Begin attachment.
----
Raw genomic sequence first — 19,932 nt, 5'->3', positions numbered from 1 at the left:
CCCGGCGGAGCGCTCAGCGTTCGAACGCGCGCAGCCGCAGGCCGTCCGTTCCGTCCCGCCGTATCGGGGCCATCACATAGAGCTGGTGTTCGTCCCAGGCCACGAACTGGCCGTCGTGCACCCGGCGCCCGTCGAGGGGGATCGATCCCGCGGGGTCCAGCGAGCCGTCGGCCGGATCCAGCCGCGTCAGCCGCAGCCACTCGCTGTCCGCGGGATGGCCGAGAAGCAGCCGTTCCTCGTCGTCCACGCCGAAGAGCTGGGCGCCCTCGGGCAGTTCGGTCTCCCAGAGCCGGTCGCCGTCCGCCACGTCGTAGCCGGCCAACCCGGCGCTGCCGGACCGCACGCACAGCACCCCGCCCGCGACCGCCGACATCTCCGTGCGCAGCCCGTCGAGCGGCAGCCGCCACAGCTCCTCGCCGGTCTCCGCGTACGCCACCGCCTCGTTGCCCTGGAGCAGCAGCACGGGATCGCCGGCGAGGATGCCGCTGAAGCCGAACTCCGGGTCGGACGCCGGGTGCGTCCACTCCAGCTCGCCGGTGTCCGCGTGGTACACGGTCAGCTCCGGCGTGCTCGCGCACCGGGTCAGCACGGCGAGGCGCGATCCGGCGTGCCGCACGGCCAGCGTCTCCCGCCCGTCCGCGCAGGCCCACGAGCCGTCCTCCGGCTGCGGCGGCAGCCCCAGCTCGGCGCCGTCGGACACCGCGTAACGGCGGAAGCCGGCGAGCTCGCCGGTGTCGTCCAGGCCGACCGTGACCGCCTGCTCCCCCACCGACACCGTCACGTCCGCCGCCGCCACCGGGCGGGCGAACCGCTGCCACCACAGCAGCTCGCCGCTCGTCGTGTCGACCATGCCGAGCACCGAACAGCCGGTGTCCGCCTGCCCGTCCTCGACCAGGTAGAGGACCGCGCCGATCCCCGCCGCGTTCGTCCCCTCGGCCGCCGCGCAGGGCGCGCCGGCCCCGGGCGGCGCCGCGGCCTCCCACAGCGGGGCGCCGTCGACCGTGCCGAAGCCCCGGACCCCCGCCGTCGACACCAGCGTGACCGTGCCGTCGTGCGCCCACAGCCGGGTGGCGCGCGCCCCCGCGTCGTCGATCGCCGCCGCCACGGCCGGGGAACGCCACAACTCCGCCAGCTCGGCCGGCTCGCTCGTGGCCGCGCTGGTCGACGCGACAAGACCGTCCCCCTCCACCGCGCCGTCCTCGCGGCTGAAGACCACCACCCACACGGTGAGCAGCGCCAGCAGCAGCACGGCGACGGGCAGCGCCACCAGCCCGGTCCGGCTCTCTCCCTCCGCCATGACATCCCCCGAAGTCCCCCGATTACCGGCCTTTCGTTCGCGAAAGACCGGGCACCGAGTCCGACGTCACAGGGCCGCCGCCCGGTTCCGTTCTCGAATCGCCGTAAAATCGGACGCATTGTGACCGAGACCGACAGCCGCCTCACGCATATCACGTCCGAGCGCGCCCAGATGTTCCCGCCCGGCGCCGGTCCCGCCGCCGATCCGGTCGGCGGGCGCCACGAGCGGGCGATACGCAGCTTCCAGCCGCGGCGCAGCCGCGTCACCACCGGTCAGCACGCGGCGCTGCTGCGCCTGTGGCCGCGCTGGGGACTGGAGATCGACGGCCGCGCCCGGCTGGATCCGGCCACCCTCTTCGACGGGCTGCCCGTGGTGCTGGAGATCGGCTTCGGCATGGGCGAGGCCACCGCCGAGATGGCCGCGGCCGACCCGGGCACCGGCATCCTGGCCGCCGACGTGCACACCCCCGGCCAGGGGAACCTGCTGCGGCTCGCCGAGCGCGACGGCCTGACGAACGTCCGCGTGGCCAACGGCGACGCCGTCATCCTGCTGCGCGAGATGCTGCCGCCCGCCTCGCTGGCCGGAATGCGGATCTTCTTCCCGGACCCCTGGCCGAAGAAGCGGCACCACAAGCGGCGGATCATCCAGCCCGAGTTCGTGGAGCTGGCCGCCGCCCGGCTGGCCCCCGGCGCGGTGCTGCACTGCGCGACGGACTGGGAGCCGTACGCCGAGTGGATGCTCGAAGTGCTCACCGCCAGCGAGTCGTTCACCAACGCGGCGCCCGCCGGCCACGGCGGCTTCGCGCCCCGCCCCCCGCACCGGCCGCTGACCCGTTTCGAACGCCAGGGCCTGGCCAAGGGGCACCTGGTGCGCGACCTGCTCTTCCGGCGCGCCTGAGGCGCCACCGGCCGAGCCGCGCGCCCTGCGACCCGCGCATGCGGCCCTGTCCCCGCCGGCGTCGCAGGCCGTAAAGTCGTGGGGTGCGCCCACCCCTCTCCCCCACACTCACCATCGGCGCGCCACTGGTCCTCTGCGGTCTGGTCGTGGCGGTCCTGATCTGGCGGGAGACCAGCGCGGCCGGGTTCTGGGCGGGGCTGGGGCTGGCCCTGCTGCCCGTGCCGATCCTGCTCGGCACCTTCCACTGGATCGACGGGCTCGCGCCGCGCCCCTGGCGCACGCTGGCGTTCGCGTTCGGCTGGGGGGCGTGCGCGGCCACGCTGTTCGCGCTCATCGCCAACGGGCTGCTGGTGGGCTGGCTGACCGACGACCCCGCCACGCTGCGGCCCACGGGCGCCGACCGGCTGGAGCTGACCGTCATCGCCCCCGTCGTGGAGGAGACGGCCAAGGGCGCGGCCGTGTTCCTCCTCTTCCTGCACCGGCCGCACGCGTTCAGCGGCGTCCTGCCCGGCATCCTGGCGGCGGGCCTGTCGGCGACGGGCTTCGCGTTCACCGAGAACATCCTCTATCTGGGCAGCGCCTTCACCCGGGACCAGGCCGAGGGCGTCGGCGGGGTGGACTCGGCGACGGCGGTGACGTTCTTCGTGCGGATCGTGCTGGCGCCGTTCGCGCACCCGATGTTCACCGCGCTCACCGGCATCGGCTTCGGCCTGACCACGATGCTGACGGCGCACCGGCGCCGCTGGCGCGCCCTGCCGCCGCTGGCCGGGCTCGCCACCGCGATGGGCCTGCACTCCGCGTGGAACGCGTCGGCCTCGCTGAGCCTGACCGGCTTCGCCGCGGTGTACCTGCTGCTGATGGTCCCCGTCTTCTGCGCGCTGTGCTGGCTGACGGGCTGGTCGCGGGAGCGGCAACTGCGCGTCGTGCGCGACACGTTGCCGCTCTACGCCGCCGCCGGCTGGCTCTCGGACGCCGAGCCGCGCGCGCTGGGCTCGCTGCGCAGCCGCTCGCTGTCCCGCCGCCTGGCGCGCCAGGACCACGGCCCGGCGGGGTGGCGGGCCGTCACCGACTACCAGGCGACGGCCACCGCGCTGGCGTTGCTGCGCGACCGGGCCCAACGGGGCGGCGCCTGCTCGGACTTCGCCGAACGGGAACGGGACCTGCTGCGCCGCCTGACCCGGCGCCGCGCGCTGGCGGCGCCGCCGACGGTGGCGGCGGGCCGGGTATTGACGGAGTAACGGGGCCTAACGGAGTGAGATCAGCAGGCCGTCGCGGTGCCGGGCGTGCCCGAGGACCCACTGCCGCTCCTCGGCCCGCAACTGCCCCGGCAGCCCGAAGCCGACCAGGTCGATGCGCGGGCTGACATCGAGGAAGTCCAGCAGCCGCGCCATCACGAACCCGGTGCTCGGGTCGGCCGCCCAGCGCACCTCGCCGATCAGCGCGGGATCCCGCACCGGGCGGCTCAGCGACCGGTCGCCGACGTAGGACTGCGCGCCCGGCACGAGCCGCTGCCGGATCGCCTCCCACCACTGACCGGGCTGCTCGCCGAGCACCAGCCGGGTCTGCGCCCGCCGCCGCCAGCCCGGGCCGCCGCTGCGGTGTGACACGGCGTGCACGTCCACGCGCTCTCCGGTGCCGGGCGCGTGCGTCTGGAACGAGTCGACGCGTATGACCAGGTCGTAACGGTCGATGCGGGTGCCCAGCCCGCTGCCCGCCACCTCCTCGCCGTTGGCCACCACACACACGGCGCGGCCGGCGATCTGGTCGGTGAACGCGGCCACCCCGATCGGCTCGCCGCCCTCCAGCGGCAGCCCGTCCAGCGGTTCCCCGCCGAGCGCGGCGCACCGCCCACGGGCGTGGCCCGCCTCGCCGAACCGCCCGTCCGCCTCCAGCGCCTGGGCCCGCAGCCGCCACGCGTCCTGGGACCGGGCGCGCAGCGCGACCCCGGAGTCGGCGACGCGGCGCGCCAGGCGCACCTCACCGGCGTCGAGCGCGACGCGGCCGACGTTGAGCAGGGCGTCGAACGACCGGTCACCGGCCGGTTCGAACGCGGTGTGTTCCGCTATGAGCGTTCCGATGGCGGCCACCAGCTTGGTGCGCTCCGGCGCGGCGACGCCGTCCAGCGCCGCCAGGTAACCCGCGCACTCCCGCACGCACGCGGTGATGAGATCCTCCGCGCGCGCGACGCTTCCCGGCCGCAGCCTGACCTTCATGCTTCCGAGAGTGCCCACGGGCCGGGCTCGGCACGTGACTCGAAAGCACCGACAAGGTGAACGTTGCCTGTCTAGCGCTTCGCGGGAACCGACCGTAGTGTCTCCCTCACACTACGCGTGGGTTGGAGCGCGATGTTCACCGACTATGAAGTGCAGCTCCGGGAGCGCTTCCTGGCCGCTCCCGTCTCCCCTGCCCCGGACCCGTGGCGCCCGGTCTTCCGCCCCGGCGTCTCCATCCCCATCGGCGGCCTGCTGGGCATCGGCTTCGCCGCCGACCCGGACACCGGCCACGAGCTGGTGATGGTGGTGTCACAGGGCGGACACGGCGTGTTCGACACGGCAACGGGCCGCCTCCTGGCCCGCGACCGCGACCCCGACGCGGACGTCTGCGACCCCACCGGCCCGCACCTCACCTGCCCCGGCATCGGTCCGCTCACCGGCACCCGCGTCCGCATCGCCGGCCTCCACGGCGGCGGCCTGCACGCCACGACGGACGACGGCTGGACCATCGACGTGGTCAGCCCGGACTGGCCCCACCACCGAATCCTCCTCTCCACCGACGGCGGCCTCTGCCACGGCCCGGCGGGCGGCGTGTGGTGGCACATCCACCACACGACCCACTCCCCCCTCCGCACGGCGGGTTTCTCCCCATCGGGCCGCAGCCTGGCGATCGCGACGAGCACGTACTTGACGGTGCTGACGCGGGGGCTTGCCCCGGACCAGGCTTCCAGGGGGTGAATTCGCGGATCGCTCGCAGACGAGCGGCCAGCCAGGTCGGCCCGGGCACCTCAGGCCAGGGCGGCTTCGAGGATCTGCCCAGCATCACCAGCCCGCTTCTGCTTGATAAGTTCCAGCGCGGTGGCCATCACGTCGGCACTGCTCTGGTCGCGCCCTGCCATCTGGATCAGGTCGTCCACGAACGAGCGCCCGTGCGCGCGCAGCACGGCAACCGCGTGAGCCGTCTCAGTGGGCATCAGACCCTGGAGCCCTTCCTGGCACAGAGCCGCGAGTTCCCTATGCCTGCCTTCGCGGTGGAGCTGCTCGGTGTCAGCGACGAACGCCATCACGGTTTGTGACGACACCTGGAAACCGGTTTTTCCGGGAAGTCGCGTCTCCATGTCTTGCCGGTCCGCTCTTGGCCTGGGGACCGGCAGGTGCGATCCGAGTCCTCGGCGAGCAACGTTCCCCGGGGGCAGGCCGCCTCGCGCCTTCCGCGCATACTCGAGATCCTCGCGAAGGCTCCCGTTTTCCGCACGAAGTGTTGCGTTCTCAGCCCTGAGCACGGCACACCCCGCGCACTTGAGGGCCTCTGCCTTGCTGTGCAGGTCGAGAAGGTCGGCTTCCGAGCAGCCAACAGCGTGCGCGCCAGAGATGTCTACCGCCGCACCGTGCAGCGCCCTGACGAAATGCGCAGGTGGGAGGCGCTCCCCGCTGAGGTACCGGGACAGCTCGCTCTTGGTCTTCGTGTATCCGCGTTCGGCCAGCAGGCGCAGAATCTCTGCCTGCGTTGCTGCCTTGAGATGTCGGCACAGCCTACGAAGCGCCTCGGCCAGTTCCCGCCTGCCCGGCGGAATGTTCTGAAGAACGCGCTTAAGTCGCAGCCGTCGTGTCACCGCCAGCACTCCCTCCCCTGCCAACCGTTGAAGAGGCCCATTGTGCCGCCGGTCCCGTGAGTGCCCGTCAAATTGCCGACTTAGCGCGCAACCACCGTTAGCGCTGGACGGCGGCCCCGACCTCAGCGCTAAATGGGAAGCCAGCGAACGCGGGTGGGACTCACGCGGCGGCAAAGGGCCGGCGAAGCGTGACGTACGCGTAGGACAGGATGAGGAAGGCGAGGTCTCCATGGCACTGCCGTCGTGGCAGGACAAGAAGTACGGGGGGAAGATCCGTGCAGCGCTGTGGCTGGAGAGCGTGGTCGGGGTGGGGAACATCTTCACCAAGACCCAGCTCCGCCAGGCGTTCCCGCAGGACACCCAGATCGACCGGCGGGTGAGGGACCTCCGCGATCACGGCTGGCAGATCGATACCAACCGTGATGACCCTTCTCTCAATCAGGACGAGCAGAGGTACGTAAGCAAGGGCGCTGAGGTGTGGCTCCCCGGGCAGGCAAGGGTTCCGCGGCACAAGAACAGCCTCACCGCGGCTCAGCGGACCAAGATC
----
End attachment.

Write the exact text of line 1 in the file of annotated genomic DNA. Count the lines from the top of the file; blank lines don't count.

Raw genomic sequence first — 19,932 nt, 5'->3', positions numbered from 1 at the left: